People engage with images, so when you use them, think about how to make your brand fun and accessible. You can showcase products and services, fans and customers, user-generated photos, your logo, employees, events – get creative!

Don’t: Make it all about you

Social media is not a one-way bullhorn. People love to talk about themselves, so be sure to focus your social media activity on your fans and followers. What do they like? What do they care about? How can you help them?

Do: Engage

This is a corollary to the above: social media is a conversation. Respond to direct messages and mentions on Twitter, comments on Facebook, messages on LinkedIn, etc. Ignoring people is no way to build a community.

Don’t: Assume anything

Don’t assume you know what social networks your customers and potential customers use or what sort of information they find most valuable. You have to do your research first, or you will be wasting your time (hint: ask them).

Do: Measure the right metrics

Likes and retweets are not marketing metrics – they’re popularity metrics – and the two are not the same thing. Instead, measure how much traffic Twitter and Facebook are sending to your website, how many downloads your content and shares your blog posts are getting, and how many leads from social media are converting into customers.

Did I miss any do’s or don’ts?

Image courtesy of wellhappypeaceful.com

5 Steps to Keep Your Sales Funnel Full

December 10th, 2012 ::

Sales funnelNo matter how long they’ve been in business, a lot of small business owners are not very good at keeping the sales funnel full. You’ll do a marketing blitz, get super busy and focus on work. Because you’re so slammed, you will then ignore marketing and sales. Then your projects wrap up, and you’re back to square one – you need to do another marketing blitz.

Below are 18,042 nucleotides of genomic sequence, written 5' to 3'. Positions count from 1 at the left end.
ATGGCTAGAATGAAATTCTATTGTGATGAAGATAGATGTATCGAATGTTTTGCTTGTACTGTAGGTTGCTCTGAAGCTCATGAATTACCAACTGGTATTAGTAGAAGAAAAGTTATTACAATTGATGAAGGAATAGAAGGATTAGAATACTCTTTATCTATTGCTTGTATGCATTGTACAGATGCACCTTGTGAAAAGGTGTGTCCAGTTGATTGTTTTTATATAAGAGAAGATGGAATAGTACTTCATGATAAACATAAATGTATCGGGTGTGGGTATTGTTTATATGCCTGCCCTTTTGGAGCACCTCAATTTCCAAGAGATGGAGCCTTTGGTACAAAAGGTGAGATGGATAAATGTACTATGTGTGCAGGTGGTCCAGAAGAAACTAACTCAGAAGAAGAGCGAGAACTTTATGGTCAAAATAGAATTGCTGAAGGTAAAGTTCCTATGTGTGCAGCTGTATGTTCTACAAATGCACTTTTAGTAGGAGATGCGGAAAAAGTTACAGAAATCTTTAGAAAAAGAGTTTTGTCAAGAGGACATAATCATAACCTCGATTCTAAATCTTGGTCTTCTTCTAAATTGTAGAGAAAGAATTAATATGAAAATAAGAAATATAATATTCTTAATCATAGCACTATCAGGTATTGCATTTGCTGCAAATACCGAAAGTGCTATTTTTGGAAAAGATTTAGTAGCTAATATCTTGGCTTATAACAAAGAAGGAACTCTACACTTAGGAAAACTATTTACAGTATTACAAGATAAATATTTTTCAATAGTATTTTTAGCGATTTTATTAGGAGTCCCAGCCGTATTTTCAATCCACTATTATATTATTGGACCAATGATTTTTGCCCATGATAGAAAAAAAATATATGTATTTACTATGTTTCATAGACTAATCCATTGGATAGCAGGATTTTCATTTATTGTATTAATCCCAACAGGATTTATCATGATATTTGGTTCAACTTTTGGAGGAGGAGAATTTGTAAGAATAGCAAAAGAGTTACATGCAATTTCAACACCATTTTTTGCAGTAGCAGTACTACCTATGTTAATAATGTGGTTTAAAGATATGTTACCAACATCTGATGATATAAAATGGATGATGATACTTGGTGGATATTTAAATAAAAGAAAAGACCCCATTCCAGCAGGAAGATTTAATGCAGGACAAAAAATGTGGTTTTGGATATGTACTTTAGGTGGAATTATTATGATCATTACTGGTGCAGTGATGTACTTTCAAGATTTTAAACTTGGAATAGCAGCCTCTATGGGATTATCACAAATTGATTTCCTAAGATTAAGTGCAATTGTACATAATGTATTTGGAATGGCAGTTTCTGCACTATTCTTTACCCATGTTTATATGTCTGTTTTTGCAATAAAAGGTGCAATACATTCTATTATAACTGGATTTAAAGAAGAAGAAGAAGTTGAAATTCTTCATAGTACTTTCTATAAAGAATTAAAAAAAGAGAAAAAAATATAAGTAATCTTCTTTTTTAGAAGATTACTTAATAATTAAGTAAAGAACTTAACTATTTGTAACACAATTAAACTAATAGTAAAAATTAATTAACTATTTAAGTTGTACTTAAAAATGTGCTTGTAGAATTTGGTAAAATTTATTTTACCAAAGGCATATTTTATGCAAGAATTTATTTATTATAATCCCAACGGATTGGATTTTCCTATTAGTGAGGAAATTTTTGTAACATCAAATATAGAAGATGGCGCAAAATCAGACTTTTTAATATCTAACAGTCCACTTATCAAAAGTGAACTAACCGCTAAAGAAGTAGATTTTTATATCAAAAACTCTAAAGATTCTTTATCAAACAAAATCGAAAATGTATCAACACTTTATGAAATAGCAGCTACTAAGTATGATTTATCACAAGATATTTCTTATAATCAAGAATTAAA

The better, less frantic approach is to always be marketing – it’s the best way to keep your sales funnel full, especially if you tend to have a long sales cycle. Here’s a 5-step process to ensure those marketing blitzes become a thing of the past:

Step One: Create valuable information

Your goal is to first get people onto your website. Devote time each week to creating valuable content, like blog posts, white papers, eBooks, infographics and videos, that are full of keywords.  Potential customers will find your site when they go searching for information on a specific topic.

Step Two: Pump up the SEO

Your goal remains the same: get people onto your website.  Make sure your website is fully optimized for all the keywords you want to be found for, including location if that’s relevant. Even though it’s not technically SEO, use hashtags on Twitter to make it easy for people to find you.

Step Three: Convert Web visitors